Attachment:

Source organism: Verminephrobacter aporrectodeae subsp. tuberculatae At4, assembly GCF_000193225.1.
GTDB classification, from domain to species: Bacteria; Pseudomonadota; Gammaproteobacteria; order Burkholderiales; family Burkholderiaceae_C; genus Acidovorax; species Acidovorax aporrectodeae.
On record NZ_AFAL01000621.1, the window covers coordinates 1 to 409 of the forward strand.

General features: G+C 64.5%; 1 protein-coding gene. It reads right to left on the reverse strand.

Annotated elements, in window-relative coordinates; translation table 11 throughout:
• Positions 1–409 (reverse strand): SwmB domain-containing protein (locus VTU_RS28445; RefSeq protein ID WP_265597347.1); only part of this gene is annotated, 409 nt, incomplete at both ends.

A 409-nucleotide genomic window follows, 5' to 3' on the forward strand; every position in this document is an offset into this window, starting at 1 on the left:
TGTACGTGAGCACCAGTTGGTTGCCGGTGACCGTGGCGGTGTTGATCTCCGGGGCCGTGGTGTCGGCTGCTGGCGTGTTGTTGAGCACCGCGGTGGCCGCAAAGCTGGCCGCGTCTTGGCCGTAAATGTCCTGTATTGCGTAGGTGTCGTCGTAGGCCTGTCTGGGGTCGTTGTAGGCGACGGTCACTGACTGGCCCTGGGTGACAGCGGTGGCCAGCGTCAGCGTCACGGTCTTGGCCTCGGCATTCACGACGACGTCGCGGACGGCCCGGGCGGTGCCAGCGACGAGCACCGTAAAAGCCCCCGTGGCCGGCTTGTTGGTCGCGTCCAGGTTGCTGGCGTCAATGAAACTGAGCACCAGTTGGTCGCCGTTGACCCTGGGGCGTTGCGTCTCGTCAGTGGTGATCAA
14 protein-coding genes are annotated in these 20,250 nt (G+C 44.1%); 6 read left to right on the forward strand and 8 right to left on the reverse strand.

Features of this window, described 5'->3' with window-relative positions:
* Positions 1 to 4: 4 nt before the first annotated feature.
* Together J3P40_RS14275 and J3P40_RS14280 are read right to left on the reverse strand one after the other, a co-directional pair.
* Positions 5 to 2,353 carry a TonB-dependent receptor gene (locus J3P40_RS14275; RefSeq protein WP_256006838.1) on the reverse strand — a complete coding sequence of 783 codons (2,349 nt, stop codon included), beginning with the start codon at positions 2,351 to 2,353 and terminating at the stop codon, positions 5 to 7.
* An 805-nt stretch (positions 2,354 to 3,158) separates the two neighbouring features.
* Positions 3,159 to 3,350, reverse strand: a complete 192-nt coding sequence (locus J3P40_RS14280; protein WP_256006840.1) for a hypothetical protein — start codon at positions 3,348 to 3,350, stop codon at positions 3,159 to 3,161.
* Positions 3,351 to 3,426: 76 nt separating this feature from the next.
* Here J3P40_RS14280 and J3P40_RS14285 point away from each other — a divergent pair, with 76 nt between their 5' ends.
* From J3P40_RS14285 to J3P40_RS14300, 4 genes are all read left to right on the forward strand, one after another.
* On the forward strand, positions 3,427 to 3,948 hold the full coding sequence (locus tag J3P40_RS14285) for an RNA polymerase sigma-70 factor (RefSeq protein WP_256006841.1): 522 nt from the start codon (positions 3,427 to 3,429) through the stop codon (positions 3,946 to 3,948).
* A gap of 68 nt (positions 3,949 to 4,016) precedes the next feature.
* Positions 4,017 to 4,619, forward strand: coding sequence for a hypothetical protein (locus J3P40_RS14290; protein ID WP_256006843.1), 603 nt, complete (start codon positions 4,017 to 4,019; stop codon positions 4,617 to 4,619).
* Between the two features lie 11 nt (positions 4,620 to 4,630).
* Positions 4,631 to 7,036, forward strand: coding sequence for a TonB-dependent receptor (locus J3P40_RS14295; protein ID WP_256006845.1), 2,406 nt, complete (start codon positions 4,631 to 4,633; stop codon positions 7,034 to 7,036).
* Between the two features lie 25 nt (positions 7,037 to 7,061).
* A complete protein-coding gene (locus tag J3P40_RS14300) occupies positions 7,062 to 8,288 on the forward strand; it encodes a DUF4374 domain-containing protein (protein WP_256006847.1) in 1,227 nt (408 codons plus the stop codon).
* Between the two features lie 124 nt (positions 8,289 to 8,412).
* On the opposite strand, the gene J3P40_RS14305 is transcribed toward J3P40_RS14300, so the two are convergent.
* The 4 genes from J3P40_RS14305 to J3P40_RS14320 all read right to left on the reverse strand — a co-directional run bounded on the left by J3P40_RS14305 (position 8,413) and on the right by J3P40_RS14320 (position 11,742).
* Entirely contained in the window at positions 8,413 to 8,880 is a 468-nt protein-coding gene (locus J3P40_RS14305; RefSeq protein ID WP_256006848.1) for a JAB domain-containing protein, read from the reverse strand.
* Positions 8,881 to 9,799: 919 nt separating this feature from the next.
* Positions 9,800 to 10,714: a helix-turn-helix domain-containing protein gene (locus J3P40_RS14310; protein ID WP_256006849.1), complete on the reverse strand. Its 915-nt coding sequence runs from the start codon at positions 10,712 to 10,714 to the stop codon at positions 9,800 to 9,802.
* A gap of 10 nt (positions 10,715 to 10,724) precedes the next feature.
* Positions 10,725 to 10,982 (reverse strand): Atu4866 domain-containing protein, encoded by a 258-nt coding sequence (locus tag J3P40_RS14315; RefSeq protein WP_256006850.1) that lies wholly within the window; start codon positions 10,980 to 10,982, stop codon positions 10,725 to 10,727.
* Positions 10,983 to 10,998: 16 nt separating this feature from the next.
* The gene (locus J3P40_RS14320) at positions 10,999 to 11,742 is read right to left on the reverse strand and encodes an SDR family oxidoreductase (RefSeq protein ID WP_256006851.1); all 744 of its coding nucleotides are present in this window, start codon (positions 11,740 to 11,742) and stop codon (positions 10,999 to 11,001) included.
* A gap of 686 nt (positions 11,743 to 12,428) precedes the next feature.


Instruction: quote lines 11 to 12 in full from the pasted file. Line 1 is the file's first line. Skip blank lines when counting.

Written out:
* Positions 1 to 4: 4 nt before the first annotated feature.
* Together J3P40_RS14275 and J3P40_RS14280 are read right to left on the reverse strand one after the other, a co-directional pair.